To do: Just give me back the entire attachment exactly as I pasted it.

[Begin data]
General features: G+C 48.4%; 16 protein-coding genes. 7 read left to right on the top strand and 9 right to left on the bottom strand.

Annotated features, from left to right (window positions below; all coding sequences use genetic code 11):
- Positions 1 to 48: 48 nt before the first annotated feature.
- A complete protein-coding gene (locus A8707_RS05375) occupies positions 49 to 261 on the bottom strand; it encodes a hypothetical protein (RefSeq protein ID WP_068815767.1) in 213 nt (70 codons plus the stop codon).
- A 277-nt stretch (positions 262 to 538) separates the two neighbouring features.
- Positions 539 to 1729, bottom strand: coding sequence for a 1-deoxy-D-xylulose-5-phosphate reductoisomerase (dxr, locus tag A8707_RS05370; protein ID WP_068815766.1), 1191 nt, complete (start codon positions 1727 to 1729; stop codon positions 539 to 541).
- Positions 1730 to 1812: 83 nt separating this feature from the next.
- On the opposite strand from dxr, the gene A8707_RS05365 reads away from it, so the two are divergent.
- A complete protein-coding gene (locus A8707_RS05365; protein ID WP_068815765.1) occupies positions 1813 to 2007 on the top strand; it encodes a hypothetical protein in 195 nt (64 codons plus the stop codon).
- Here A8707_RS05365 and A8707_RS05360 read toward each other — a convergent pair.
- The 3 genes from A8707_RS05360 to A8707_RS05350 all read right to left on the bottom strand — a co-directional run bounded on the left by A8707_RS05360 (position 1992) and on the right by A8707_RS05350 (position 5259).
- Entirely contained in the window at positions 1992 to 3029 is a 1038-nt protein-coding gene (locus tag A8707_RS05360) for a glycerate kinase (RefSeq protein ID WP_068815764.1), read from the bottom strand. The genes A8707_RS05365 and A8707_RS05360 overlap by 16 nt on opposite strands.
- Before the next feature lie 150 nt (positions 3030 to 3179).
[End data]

General features: G+C 48.4%; 16 protein-coding genes. 7 read left to right on the top strand and 9 right to left on the bottom strand.

Annotated features, from left to right (window positions below; all coding sequences use genetic code 11):
- Positions 1 to 48: 48 nt before the first annotated feature.
- A complete protein-coding gene (locus A8707_RS05375) occupies positions 49 to 261 on the bottom strand; it encodes a hypothetical protein (RefSeq protein ID WP_068815767.1) in 213 nt (70 codons plus the stop codon).
- A 277-nt stretch (positions 262 to 538) separates the two neighbouring features.
- Positions 539 to 1729, bottom strand: coding sequence for a 1-deoxy-D-xylulose-5-phosphate reductoisomerase (dxr, locus tag A8707_RS05370; protein ID WP_068815766.1), 1191 nt, complete (start codon positions 1727 to 1729; stop codon positions 539 to 541).
- Positions 1730 to 1812: 83 nt separating this feature from the next.
- On the opposite strand from dxr, the gene A8707_RS05365 reads away from it, so the two are divergent.
- A complete protein-coding gene (locus A8707_RS05365; protein ID WP_068815765.1) occupies positions 1813 to 2007 on the top strand; it encodes a hypothetical protein in 195 nt (64 codons plus the stop codon).
- Here A8707_RS05365 and A8707_RS05360 read toward each other — a convergent pair.
- The 3 genes from A8707_RS05360 to A8707_RS05350 all read right to left on the bottom strand — a co-directional run bounded on the left by A8707_RS05360 (position 1992) and on the right by A8707_RS05350 (position 5259).
- Entirely contained in the window at positions 1992 to 3029 is a 1038-nt protein-coding gene (locus tag A8707_RS05360) for a glycerate kinase (RefSeq protein ID WP_068815764.1), read from the bottom strand. The genes A8707_RS05365 and A8707_RS05360 overlap by 16 nt on opposite strands.
- Before the next feature lie 150 nt (positions 3030 to 3179).